And the Olympics? Can you say sayonara? We know trouble looms because NBCUniversal is issuing hopeful statements — “I believe there will be an Olympics,” said CEO Brian Roberts of parent Comcast — as the Japanese government and residents openly resist the Summer Games with or without spectators. Tokyo was supposed to represent the symbolic restart of sport as we’ve known it. Instead, it could be a casualty of massive proportions.

Only the NFL has shown relative immunity, keeping a date with a Super Bowl once thought impossible. This is the team sport utilizing the largest swath of athletes, with the closest proximity to each other on a line of scrimmage, but the trick was being outdoors and not on university campuses, as we saw during a chaotic college football season. NFL players and their families miraculously heeded Goodell’s midseason warnings to follow protocols. Are we absolutely sure the league didn’t procure the earliest vaccines and distribute them to everyone but the Cleveland Browns, who nonetheless played well and nearly upset the Chiefs?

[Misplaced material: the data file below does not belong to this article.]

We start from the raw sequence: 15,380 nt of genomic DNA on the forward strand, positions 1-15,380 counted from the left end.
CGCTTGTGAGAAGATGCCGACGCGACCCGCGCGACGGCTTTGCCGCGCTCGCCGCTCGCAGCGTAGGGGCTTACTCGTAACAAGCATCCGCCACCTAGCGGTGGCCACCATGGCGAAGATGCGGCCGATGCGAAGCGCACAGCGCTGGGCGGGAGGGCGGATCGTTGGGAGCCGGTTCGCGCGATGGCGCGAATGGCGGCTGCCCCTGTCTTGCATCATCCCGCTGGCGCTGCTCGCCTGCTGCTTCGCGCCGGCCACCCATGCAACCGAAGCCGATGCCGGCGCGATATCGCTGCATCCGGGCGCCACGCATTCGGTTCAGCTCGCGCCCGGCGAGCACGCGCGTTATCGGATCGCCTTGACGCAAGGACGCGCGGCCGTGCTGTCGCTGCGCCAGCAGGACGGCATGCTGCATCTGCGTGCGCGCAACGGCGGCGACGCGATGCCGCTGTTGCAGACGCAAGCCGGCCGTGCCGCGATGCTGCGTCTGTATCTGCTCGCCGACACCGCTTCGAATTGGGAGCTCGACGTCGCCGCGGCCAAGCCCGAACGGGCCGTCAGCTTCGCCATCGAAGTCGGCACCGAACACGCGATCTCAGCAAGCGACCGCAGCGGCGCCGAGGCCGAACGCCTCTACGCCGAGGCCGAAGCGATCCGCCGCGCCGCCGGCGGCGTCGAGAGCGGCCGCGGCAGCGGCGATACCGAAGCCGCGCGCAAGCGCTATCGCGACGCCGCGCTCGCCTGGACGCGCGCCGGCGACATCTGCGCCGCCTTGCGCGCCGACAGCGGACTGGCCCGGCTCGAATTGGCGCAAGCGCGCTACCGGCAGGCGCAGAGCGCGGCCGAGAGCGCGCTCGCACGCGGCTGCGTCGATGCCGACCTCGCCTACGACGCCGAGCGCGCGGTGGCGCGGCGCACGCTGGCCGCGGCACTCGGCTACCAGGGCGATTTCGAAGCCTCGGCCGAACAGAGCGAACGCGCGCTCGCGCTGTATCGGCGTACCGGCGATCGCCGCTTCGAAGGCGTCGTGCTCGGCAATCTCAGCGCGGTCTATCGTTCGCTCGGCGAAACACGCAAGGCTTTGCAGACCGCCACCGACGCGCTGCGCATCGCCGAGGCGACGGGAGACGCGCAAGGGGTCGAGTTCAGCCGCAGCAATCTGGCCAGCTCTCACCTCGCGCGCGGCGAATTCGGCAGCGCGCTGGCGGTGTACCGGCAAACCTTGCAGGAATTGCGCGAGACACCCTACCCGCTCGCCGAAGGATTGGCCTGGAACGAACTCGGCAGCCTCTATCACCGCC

We’ll be hearing plenty this week from Dr. Sills, who will tell us why the 32 NFL Bubbles were some of the safest places in the land. We’ll also be hearing from Dr. Goodell, citing his COVID-19 success story as another example of why the NFL is king.

Roger Goodell: 'The NFL stands with the Black community' | Pittsburgh  Post-Gazette

Honestly? I think everyone should just say a group prayer, play the damned game and be very, very, very thankful a catastrophe was avoided. Because no one is winning here except King COVID.

BSM Writers

The Chiefs & Eagles Have Super Bowl Game Plans, How About You?

“The Super Bowl is the biggest event in sports, no team would go in without a solid plan, your show shouldn’t either.”

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When it comes to preparation, I usually hold off. I’m a procrastinator’s procrastinator. It sounds better if I say; “I’m driven by deadlines,” but the truth is, I just generally put things off until they absolutely have to be checked off the list. If your goal as a producer is to have a great post-Super Bowl show, don’t be me, you best start working now.

There are many things that complicate booking guests for a Super Bowl reaction show. The obvious is that you have no idea who is winning the game. But, beyond that, you have no way of predicting what will be the biggest story coming out of the game. It could be anything from overtime to a blowout, halftime show debacle, officiating blunder, or even a surprise retirement announcement.